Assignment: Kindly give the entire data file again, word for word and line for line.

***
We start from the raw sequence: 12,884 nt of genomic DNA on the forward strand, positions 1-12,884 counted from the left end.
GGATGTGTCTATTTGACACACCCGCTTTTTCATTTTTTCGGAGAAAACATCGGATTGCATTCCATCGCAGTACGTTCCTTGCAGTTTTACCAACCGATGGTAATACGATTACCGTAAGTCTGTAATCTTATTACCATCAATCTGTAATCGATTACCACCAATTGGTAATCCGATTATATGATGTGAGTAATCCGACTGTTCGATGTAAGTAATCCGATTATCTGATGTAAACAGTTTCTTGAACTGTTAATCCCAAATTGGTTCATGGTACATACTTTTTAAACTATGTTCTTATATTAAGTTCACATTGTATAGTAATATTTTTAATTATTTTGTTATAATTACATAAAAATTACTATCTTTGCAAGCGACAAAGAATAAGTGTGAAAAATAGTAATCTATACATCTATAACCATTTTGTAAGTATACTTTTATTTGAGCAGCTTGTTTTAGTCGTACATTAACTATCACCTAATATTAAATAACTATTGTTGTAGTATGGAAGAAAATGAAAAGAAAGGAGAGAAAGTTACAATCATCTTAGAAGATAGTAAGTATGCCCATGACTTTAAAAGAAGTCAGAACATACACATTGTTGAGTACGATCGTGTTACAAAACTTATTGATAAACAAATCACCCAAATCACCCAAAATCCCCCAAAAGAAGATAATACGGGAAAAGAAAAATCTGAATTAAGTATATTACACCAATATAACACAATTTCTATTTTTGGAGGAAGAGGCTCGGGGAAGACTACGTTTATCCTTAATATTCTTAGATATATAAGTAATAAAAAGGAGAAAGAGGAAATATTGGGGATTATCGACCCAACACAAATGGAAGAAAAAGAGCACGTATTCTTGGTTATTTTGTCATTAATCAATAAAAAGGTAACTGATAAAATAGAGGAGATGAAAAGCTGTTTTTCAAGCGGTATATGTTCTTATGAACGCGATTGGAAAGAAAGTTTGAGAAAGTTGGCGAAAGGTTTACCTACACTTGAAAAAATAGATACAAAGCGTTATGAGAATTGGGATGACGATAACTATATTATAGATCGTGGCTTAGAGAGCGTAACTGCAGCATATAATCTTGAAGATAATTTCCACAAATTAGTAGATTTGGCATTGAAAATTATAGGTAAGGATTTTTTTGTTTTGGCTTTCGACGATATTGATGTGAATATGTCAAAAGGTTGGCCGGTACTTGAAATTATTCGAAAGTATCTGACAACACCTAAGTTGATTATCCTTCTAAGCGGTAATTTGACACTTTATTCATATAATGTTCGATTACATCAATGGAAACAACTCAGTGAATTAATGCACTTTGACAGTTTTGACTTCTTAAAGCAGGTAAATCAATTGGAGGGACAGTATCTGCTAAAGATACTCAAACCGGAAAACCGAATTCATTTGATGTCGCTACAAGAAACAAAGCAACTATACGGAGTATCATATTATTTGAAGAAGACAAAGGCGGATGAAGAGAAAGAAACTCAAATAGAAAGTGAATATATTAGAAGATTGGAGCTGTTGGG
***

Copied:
We start from the raw sequence: 12,884 nt of genomic DNA on the forward strand, positions 1-12,884 counted from the left end.
GGATGTGTCTATTTGACACACCCGCTTTTTCATTTTTTCGGAGAAAACATCGGATTGCATTCCATCGCAGTACGTTCCTTGCAGTTTTACCAACCGATGGTAATACGATTACCGTAAGTCTGTAATCTTATTACCATCAATCTGTAATCGATTACCACCAATTGGTAATCCGATTATATGATGTGAGTAATCCGACTGTTCGATGTAAGTAATCCGATTATCTGATGTAAACAGTTTCTTGAACTGTTAATCCCAAATTGGTTCATGGTACATACTTTTTAAACTATGTTCTTATATTAAGTTCACATTGTATAGTAATATTTTTAATTATTTTGTTATAATTACATAAAAATTACTATCTTTGCAAGCGACAAAGAATAAGTGTGAAAAATAGTAATCTATACATCTATAACCATTTTGTAAGTATACTTTTATTTGAGCAGCTTGTTTTAGTCGTACATTAACTATCACCTAATATTAAATAACTATTGTTGTAGTATGGAAGAAAATGAAAAGAAAGGAGAGAAAGTTACAATCATCTTAGAAGATAGTAAGTATGCCCATGACTTTAAAAGAAGTCAGAACATACACATTGTTGAGTACGATCGTGTTACAAAACTTATTGATAAACAAATCACCCAAATCACCCAAAATCCCCCAAAAGAAGATAATACGGGAAAAGAAAAATCTGAATTAAGTATATTACACCAATATAACACAATTTCTATTTTTGGAGGAAGAGGCTCGGGGAAGACTACGTTTATCCTTAATATTCTTAGATATATAAGTAATAAAAAGGAGAAAGAGGAAATATTGGGGATTATCGACCCAACACAAATGGAAGAAAAAGAGCACGTATTCTTGGTTATTTTGTCATTAATCAATAAAAAGGTAACTGATAAAATAGAGGAGATGAAAAGCTGTTTTTCAAGCGGTATATGTTCTTATGAACGCGATTGGAAAGAAAGTTTGAGAAAGTTGGCGAAAGGTTTACCTACACTTGAAAAAATAGATACAAAGCGTTATGAGAATTGGGATGACGATAACTATATTATAGATCGTGGCTTAGAGAGCGTAACTGCAGCATATAATCTTGAAGATAATTTCCACAAATTAGTAGATTTGGCATTGAAAATTATAGGTAAGGATTTTTTTGTTTTGGCTTTCGACGATATTGATGTGAATATGTCAAAAGGTTGGCCGGTACTTGAAATTATTCGAAAGTATCTGACAACACCTAAGTTGATTATCCTTCTAAGCGGTAATTTGACACTTTATTCATATAATGTTCGATTACATCAATGGAAACAACTCAGTGAATTAATGCACTTTGACAGTTTTGACTTCTTAAAGCAGGTAAATCAATTGGAGGGACAGTATCTGCTAAAGATACTCAAACCGGAAAACCGAATTCATTTGATGTCGCTACAAGAAACAAAGCAACTATACGGAGTATCATATTATTTGAAGAAGACAAAGGCGGATGAAGAGAAAGAAACTCAAATAGAAAGTGAATATATTAGAAGATTGGAGCTGTTGGG